The men that invaded and conquered the empires of Central America, known to history as the Conquistadors, were in truth more a group of adventurers than a military unit. After years of struggle against the Moors in Spain and subsequent wars with France, the early sixteenth century found a large number of professional and experienced soldiers in Spain with little to do. Many went to the New World and formed the backbone of the expeditions led by Cortes and others which destroyed the empires they found there.
At this time the Spanish were famed swordsmen, and many of the figures in this set are rightly armed this way. Most of the poses are fine, though the first figure on the second row is extremely flat and quite awkward. As with armies in Europe, the Conquistadors included both arquebusiers and crossbowmen, and again the poses in this set are reasonable. Both the crossbowmen have their weapon at an angle, which is to allow the mould to detail the crossbow better, but it looks quite strange. Since the natives did not have cavalry, pikemen were not an important part of the Spanish force, but the two included here are fairly well done, and in particular have correct full-length pikes which are nice and slender with the leaf-shaped head. Finally, two cavalry poses complete the set.
There continues to be a debate over the appearance of the Conquistadors. As private individuals, the men were responsible for their own clothing and armour, so it would have varied greatly depending on wealth. However metal armour had many disadvantages in the campaigns of Mexico, where the hot damp climate made armour almost unbearable, and also ensured it rusted very quickly and required a lot of maintenance. It seems that many men, certainly once a campaign got underway, wore something like the native quilted cloth armour, which was much more practical and did almost as good a job against native weapons. We therefore felt too many of these figures are in helmets and cuirasses, and certainly they present a rather too smart and uniform appearance. Some seem to wear the Morion helmet, which only appeared years after the Cortes expedition, but all the gunners and bowmen wear soft hats and armour, which is better.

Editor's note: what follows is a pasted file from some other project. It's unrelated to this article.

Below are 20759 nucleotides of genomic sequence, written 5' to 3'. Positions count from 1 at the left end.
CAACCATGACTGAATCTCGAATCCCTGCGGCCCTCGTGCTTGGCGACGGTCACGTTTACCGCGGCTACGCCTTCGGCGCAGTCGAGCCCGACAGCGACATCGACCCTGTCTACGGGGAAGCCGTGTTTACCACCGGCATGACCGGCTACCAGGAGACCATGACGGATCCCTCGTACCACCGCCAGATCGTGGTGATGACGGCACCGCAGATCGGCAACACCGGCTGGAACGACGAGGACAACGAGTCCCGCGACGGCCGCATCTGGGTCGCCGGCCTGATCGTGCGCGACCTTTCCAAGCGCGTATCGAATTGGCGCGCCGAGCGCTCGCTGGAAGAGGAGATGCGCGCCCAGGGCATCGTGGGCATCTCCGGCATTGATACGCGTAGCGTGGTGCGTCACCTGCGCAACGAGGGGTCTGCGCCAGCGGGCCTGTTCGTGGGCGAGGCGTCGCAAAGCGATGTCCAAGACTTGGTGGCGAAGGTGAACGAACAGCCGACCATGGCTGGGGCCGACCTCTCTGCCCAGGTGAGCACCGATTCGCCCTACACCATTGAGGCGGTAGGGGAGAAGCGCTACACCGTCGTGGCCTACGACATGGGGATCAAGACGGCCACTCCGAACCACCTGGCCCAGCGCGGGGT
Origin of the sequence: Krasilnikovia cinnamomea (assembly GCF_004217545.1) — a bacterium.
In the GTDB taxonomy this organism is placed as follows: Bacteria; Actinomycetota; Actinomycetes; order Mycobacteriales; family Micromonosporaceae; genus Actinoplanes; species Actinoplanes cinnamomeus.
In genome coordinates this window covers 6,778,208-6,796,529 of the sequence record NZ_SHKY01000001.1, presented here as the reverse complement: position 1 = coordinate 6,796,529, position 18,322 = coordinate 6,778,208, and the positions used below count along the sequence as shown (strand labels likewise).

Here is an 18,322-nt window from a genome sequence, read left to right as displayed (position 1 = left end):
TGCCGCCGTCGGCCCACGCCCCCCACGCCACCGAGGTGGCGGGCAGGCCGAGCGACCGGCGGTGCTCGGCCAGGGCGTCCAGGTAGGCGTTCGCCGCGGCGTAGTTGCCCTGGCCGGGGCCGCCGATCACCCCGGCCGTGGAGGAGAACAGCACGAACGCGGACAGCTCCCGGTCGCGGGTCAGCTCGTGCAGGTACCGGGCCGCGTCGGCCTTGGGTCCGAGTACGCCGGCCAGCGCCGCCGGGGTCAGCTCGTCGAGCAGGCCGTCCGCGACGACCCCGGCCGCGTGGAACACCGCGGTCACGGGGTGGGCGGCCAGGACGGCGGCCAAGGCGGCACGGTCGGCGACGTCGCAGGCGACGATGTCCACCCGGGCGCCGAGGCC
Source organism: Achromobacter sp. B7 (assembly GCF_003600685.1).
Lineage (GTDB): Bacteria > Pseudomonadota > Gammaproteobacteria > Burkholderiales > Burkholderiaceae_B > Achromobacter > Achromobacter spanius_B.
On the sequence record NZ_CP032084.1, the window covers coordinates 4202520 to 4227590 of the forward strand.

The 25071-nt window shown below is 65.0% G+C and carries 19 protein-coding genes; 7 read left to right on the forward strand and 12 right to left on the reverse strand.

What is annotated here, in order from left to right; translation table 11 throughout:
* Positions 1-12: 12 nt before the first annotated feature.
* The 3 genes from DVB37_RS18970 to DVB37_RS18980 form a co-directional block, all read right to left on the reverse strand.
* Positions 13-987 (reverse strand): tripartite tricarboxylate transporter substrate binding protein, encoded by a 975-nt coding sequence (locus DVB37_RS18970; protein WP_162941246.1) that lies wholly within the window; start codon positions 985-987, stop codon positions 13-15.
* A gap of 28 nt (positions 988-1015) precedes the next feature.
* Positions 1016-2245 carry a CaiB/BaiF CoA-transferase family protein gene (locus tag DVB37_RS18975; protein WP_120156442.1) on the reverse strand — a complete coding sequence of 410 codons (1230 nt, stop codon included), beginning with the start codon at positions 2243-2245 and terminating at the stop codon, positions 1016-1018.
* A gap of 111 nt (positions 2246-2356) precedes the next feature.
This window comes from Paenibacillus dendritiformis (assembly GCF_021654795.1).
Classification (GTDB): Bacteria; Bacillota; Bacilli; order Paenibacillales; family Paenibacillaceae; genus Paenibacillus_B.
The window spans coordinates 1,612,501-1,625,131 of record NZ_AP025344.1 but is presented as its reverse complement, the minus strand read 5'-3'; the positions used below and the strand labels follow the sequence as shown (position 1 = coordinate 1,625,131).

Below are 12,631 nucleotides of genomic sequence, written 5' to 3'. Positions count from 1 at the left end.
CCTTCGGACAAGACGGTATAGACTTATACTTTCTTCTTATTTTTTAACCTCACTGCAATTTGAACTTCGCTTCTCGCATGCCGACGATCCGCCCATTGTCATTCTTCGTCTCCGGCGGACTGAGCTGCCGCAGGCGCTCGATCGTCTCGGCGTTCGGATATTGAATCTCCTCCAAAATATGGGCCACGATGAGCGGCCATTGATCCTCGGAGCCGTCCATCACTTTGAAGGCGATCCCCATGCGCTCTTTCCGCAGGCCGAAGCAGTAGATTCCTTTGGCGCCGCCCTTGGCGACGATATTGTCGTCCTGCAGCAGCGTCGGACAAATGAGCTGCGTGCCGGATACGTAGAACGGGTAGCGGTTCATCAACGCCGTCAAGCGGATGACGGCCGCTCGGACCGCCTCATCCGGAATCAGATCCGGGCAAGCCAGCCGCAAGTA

The mounted men, though few in number, had an enormous impact on the conquest as the natives had never seen horses before. One of the figures here wears three-quarter armour, which is correct but again would have been unbearably hot most of the time - he is most likely to be an officer. The other man wears much lighter quilted armour, plus a helmet, and is much more typical of the cavalry. Both men have their (correct length) lances as part of the figure, so there is much extra plastic to be trimmed. Their horses are correctly saddled for the period, and reasonably well done, though we felt the rearing pose was of very limited use and would have preferred a trotting animal instead.
Most of the shields in this set are part of the figure, but a few come separately and fit quite well. Minor quibbles include the swords, which all have a closed guard that does not seem to have prevailed at the time. However the overall impression is pretty good, despite the excessive thinness of some of the swordsmen. Large dogs were often taken into battle, so the two animals in this set are a nice extra touch.
This set has a good amount of detail, and apart from the horsemen there is little flash or excess plastic. When this set and the accompanying set of Aztecs were first announced, there was much surprise that a relatively unknown but attractive subject was being produced. While the result is not perfect, it is certainly something different and does a good job of depicting its subject.